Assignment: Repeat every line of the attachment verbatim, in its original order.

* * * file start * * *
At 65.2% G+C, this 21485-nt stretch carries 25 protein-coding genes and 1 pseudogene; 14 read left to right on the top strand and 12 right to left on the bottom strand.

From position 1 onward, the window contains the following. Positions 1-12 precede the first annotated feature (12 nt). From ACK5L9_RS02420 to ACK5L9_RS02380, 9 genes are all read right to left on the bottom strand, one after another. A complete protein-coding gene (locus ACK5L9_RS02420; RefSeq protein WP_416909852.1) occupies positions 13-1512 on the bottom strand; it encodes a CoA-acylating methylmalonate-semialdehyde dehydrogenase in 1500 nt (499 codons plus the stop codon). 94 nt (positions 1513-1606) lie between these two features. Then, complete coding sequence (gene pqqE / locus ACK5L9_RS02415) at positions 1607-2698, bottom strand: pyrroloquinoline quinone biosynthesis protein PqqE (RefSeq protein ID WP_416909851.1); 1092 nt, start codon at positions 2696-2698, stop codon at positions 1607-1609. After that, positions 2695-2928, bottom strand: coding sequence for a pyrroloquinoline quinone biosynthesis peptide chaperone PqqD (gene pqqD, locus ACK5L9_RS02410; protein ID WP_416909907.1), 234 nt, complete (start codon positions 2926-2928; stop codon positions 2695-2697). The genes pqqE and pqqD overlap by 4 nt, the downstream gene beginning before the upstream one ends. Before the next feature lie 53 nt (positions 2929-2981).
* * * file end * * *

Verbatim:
At 65.2% G+C, this 21485-nt stretch carries 25 protein-coding genes and 1 pseudogene; 14 read left to right on the top strand and 12 right to left on the bottom strand.

From position 1 onward, the window contains the following. Positions 1-12 precede the first annotated feature (12 nt). From ACK5L9_RS02420 to ACK5L9_RS02380, 9 genes are all read right to left on the bottom strand, one after another. A complete protein-coding gene (locus ACK5L9_RS02420; RefSeq protein WP_416909852.1) occupies positions 13-1512 on the bottom strand; it encodes a CoA-acylating methylmalonate-semialdehyde dehydrogenase in 1500 nt (499 codons plus the stop codon). 94 nt (positions 1513-1606) lie between these two features. Then, complete coding sequence (gene pqqE / locus ACK5L9_RS02415) at positions 1607-2698, bottom strand: pyrroloquinoline quinone biosynthesis protein PqqE (RefSeq protein ID WP_416909851.1); 1092 nt, start codon at positions 2696-2698, stop codon at positions 1607-1609. After that, positions 2695-2928, bottom strand: coding sequence for a pyrroloquinoline quinone biosynthesis peptide chaperone PqqD (gene pqqD, locus ACK5L9_RS02410; protein ID WP_416909907.1), 234 nt, complete (start codon positions 2926-2928; stop codon positions 2695-2697). The genes pqqE and pqqD overlap by 4 nt, the downstream gene beginning before the upstream one ends. Before the next feature lie 53 nt (positions 2929-2981).